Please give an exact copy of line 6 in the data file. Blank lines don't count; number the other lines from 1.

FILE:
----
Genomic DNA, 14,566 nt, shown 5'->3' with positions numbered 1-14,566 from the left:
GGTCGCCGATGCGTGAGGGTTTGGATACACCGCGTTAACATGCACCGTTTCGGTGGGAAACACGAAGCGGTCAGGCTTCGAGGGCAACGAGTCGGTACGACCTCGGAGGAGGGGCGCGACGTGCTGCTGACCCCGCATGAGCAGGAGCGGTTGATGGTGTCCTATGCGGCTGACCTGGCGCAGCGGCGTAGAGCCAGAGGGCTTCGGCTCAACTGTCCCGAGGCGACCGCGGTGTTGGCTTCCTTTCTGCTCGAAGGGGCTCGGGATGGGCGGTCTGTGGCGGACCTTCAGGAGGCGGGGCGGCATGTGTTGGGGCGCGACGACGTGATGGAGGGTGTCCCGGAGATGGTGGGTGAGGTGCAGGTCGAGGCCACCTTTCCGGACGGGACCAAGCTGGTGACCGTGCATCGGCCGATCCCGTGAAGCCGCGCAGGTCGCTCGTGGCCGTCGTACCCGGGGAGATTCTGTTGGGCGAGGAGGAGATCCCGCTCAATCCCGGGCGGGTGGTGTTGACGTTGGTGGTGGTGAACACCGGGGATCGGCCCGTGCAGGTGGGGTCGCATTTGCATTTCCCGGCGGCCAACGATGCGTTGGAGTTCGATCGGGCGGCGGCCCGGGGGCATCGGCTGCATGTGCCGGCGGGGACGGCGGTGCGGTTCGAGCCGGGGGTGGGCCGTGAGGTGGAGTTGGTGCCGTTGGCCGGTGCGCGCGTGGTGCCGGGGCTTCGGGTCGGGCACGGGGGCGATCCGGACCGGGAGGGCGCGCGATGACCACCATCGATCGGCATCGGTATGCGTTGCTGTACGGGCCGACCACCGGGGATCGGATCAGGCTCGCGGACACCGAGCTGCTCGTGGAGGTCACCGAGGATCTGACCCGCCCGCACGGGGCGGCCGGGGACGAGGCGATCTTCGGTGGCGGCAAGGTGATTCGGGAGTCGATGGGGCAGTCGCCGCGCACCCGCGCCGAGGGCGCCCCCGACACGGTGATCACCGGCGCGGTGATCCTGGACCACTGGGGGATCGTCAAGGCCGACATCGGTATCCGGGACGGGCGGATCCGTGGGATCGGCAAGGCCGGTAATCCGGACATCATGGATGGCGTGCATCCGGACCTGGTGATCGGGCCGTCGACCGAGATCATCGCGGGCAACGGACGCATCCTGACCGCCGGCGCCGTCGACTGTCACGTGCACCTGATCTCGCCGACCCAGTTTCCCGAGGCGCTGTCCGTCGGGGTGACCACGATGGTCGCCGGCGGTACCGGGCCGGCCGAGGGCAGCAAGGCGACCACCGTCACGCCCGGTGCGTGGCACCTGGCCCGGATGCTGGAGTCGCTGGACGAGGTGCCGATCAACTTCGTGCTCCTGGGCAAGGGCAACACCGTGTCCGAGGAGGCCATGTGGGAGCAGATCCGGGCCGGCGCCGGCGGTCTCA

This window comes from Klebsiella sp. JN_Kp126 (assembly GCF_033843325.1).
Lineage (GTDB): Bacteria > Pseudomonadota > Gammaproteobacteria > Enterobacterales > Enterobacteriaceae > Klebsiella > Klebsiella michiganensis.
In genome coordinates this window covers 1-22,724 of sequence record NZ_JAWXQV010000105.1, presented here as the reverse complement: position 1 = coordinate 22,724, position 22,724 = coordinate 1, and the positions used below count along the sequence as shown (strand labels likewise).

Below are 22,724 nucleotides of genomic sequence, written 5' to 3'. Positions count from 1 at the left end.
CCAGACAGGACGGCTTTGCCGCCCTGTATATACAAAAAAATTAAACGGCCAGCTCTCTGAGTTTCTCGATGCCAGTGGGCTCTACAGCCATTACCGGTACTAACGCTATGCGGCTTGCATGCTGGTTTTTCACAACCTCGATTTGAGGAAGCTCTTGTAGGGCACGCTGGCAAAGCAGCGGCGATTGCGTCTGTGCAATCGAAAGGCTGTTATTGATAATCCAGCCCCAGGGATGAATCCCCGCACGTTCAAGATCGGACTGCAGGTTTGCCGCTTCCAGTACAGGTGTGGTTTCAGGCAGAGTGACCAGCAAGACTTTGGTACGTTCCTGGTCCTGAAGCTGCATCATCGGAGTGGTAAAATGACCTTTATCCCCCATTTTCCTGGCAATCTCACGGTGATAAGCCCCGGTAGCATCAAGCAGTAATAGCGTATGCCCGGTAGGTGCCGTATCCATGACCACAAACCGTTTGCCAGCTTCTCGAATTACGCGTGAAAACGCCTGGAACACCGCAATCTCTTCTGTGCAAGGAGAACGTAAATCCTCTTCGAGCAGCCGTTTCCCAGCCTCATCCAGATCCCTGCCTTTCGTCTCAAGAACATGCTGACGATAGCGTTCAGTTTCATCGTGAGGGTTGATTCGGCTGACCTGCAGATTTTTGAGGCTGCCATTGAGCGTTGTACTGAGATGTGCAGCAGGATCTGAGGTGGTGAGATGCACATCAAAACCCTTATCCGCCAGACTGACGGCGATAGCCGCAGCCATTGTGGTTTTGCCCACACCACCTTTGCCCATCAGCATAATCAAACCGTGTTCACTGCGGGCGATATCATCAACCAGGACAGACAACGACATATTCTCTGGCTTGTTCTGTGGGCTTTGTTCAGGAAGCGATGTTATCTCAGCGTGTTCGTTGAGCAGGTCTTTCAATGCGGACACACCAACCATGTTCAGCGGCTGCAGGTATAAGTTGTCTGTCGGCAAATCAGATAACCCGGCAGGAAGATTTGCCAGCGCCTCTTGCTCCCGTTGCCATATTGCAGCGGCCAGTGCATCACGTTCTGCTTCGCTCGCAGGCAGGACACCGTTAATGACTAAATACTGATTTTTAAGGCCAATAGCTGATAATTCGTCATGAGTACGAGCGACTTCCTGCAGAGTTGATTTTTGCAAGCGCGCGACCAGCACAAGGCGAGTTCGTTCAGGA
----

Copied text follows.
Below are 22,724 nucleotides of genomic sequence, written 5' to 3'. Positions count from 1 at the left end.